Combating the Clear Fire
What makes the Clear Fire a type 2 incident
FAIRBANKS, Alaska (KTVF) - Covering a vast area, threatening multiple structures in a community, and utilizing crews from multiple agencies, the Clear Fire has achieved a type 2 incident status.
The Incident Command System (ICS) used by wildland fire fighters categorizes fires into 5 types similar to the Defense Ready Condition or DEFCON system utilized by the U.S. military. The ICS fire types range from 5 to 1, with 5 being the least severe and 1 the most severe -- again, just like DEFCON.
As Planning Section Chief, Darron Williams put it, a type 5 fire is “just a little, smaller fire that can be taken care of with just one engine.” As the numbers get smaller, the complexity of the fire increases. For type 3 fires, a written incident action plan is required before suppression and protection activities occur the next day. Continuing up the scale, type 2 and 1 fires are often very complex fires that have multiple agencies involved and many structures at risk.
As of right now, the Clear fire is at a type 2 status as it has over 480 personnel from multiple agencies working to put out the flames. Some of those agencies include the Bureau of Land Management, the Bureau of Indian Affairs, and the Clear Space Force Station fire crew, just to name a few. The Clear fire fight is currently focused on both protecting the residential structures in the area and generally preventing the fire from spreading. The fire, however, has not reached a type 1 status primarily due to rural setting of Clear.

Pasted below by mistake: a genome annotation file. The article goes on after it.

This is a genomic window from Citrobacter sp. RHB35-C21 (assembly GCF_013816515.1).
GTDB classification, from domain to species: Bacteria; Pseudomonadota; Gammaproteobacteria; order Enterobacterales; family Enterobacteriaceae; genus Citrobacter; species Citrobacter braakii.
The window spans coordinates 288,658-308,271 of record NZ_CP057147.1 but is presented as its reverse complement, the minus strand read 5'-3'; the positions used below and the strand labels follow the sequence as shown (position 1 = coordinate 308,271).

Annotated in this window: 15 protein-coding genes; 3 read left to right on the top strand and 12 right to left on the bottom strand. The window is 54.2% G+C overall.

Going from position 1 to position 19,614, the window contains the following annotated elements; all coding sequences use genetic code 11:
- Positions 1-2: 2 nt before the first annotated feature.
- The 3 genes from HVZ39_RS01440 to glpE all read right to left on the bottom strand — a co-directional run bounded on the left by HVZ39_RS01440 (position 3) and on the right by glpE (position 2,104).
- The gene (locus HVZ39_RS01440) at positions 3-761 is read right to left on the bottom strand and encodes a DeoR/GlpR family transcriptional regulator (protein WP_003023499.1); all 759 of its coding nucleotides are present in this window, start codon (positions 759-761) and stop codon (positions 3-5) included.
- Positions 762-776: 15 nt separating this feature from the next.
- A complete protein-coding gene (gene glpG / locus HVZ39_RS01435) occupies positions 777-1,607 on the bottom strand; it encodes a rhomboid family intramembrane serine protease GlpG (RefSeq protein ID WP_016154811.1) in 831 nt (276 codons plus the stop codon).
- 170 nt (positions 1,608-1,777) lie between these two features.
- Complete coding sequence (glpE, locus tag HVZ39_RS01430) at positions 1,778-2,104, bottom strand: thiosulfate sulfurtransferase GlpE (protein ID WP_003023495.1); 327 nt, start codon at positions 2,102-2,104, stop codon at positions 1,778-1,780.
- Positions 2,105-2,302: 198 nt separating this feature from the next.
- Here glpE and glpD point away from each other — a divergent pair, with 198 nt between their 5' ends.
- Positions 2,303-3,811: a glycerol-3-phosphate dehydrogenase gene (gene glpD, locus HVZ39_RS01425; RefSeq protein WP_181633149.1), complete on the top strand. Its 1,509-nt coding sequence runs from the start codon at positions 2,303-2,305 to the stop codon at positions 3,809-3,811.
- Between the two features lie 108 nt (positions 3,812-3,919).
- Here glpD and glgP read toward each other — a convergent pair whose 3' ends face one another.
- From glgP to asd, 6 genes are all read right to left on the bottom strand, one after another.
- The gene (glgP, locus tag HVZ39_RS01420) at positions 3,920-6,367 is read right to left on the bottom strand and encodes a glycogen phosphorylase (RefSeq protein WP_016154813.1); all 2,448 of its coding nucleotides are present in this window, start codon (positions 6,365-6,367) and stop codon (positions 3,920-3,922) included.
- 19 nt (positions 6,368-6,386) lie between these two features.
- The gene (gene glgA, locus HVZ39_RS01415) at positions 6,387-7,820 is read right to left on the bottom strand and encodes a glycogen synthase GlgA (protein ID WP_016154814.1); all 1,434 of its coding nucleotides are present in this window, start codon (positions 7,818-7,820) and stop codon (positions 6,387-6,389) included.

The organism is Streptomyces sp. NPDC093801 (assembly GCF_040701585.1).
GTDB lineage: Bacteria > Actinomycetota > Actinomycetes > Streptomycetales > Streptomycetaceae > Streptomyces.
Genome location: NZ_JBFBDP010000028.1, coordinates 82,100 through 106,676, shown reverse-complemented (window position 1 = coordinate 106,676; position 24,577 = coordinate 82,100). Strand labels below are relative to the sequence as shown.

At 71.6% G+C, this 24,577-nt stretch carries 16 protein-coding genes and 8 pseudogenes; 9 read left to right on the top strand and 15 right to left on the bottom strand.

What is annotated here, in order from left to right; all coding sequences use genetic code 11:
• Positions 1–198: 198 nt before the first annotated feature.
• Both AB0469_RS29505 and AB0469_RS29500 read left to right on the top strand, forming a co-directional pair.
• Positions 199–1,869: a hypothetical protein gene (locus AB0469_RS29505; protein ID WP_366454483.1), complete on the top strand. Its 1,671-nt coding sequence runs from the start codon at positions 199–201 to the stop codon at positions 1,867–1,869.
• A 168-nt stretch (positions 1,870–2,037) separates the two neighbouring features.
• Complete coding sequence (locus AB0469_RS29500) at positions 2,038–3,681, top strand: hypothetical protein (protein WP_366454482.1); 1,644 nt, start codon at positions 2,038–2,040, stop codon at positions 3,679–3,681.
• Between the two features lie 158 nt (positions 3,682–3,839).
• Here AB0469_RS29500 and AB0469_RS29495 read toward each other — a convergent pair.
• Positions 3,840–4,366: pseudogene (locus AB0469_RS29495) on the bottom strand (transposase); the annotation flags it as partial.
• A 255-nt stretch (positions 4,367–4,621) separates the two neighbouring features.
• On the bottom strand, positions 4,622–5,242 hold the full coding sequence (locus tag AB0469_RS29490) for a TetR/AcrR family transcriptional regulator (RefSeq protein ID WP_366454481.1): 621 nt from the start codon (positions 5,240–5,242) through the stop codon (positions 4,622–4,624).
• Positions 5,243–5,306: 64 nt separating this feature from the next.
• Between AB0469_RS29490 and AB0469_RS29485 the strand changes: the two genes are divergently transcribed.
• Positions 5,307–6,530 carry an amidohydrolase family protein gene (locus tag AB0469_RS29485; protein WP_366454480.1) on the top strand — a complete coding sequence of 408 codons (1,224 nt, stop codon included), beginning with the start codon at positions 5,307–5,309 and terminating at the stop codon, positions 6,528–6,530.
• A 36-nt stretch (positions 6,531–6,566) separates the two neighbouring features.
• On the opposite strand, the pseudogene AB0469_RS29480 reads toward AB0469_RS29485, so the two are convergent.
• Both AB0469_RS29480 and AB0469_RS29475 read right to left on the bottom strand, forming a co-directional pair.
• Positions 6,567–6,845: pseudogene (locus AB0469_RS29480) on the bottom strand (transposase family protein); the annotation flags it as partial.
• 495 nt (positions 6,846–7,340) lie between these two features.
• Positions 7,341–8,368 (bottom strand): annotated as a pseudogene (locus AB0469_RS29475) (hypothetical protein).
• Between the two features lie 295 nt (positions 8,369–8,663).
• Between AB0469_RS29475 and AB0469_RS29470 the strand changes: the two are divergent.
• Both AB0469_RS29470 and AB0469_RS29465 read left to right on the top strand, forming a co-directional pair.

Many of the larger fires in California, despite being much smaller than the Clear Fire, do tend to reach a type 1 status. This is mostly due to the high amount and close proximity of at-risk structures, and a fire’s behavior factors.
Type 1 fires could happen in Alaska however, and most of the fires reaching a type 1 or type 2 status rarely start with such a high rating. Fires often start with a type 5 or 4 status, but can quickly grow into something more serious.
To evaluate the proper rating for a fire, firefighters run a complexity analysis. This helps the responding crews organize, plan and coordinate the needed resources and strategies to combat a blaze.
Looking at the development of the Clear Fire, Williams indicated the burn started as a type 4. He said the first responding agency “started out [with an] initial attack. They tried to get on it. They found that they needed to elevate to a type 3 incident. They did the complexity analysis, started to look at some other things, and it elevated to a type 2 incident - and that’s when we were called in to come and help assist.”
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